In 1984, Sharon Gannon — along with David Life — founded Jivamukti Yoga. This soulful, pioneering method, which helped spawn yoga’s ascension in the Western world, encompasses more than vigorous Vinyasa movements: It also fosters compassion. In her new book, Simple Recipes for Joy: More Than 200 Delicious Vegan Recipes (Avery Books), Gannon delineates this ethos by putting the spotlight on organic dishes from her popular New York cafe, Jivamuktea. Additionally, she sheds light on the oft-deemed-mysterious components of veganism, and offers up menu ideas. Here, she discusses why meat-and-dairy-free living translates to easily discovered happiness.
Juice cleanses (sometimes called juice fasts) are a popular way to jump-start a healthy lifestyle and get nutritious fruits and vegetables into your diet. While many brands, like Organic Avenue and Blueprint Cleanse, were once offered exclusively via delivery in the local New York market, juice cleanses are more accessible than ever. Several brands are now distributed at grocery chains like Whole Foods and natural markets, ship overnight and have spawned their own full-on juice cafes. If you’re thinking of starting a cleanse in the new year, keep in mind that these natural juices should not be used as a long-term meal replacement. Rather, treat them as a way to kick-start your new routine and complement your diet. Here are a few ways to get your cleanse on.
Coconut water used to be that fun drink you had on vacation — down at the beach, the hot sun on your back, a big bowling ball-sized coconut between your hands, a straw in your mouth. Nowadays, it’s in stock at virtually every deli, grocery and specialty food market. And it only continues to gain popularity. Here’s the skinny on its nutritional value, and our favorite brands to drink right now.
Neophobia. It’s the fear of trying something new, and I see it in the clients I work with all the time. I’ve known a friend of mine for 20 years, and for 20 years she’s let neophobia rule her food culture. She eats only white food: pasta, bread, chicken, yogurt, potatoes and rice. Eating anywhere with her is pretty much a miserable experience. She’s anxious about eating away from home in the first place and constantly worries, “Will there be something I can eat?” When she’s ordering from the waiter, she’s got a rush of nervous questions: “Is it spicy? Is there anything green in it? Is the dish all mixed together?” Sadly, her rotten relationship with food and penchant for making dining a painful experience (for everyone) can probably be traced in a direct line back to her childhood.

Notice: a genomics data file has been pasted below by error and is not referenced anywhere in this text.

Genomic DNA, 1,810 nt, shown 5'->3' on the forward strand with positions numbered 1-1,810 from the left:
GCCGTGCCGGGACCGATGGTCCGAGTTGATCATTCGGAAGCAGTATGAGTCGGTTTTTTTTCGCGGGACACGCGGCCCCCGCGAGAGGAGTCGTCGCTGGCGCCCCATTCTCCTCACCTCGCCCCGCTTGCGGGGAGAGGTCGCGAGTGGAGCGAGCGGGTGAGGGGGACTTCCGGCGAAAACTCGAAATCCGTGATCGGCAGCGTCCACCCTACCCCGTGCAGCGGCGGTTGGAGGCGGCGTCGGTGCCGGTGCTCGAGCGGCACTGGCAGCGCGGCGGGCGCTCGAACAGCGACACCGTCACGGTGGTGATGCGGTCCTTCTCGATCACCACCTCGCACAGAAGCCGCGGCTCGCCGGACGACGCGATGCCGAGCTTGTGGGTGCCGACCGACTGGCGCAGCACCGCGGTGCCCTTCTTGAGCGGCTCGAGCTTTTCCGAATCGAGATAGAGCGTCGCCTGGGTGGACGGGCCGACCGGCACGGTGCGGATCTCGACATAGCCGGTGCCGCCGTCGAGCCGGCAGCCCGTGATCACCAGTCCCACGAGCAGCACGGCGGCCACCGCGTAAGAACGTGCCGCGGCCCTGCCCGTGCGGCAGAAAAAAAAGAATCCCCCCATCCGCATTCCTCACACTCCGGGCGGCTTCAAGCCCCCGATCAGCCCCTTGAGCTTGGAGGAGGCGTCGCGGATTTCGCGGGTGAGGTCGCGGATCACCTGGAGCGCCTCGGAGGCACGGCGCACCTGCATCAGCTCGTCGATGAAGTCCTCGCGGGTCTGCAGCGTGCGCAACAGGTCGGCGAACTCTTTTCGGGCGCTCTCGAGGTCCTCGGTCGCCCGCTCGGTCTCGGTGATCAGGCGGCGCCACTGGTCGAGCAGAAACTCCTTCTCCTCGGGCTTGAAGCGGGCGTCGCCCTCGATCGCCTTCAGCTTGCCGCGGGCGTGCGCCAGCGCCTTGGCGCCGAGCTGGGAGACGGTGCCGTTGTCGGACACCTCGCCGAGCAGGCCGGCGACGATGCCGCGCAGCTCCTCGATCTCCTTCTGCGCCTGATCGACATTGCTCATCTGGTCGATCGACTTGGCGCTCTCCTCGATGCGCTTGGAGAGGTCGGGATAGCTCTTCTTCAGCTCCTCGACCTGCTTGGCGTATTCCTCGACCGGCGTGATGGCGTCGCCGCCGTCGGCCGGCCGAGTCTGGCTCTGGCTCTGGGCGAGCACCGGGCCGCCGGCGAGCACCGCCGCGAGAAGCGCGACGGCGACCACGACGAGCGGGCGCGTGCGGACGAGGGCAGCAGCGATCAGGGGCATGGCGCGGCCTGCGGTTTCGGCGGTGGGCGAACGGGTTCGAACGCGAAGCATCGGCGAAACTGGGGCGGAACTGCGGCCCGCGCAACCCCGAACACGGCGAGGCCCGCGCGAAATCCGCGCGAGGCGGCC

Kefir, pronounced just like the first name of actor Kiefer Sutherland and not to be confused with kaffir, a type of lime, is a cultured milk. “So many people don’t know what it is,” says Jennifer Lynn Bice, owner of Redwood Hill Farm and Green Valley Organics, who starting making kefir on her family farm back in 1978. “It’s like a sister or cousin to yogurt in that it starts out with milk and we add beneficial bacteria or cultures.” Bice says the process leaves kefir liquidy and drinkable, whereas yogurt remains spoonable. The differences don’t stop there.
In this week’s news: A study wholeheartedly endorses whole grains; eating healthy may be better for your budget; and scientists create a pill that tricks the body into losing weight.
Breakfast is the one meal you don’t want to skip. It’s the first opportunity you have to take in good-for-you nutrients. A cold bowl of cereal, or some berries and yogurt may be fine in summer, but once winter’s chill is in the air, you may want something hot to shake off the cold. Cozy up to these healthy, bone-warming breakfasts, each with fewer than 400 calories.
Looking for a terrific new cookbook to start the new year off right? Check out our top five cookbooks of 2014.
You start each year full of fresh hope, earnestly convinced that, no matter what happened last year, this year you’ll surely stick to your list of resolutions. This is the year you’ll really adhere to your goals of exercising regularly, eating more healthfully, losing those spare pounds, cutting back on those bad habits, getting your life on track, making an impact. This year, unlike last year and the year before, you won’t begin to feel your commitment to those goals slowly, incrementally, erode until — wait, um … what were those goals again?
There was a time when carrot skins, radish greens and beet tops used to go straight from the cutting board to the trash bin. Then came the compost movement and all those vegetable scraps were destined for a future as fantastic fertilizer. Now comes chef Chris Barnett of Los Angeles’ Stir Market — a boutique California take on the classic European food-hall experience — who’s decided that one chef’s trash is indeed another’s treasure. Rather than toss his vegetable scraps in the garbage or compost bin, he uses them on his menu — think nose-to-tail cooking but with a carrot standing in for a pig.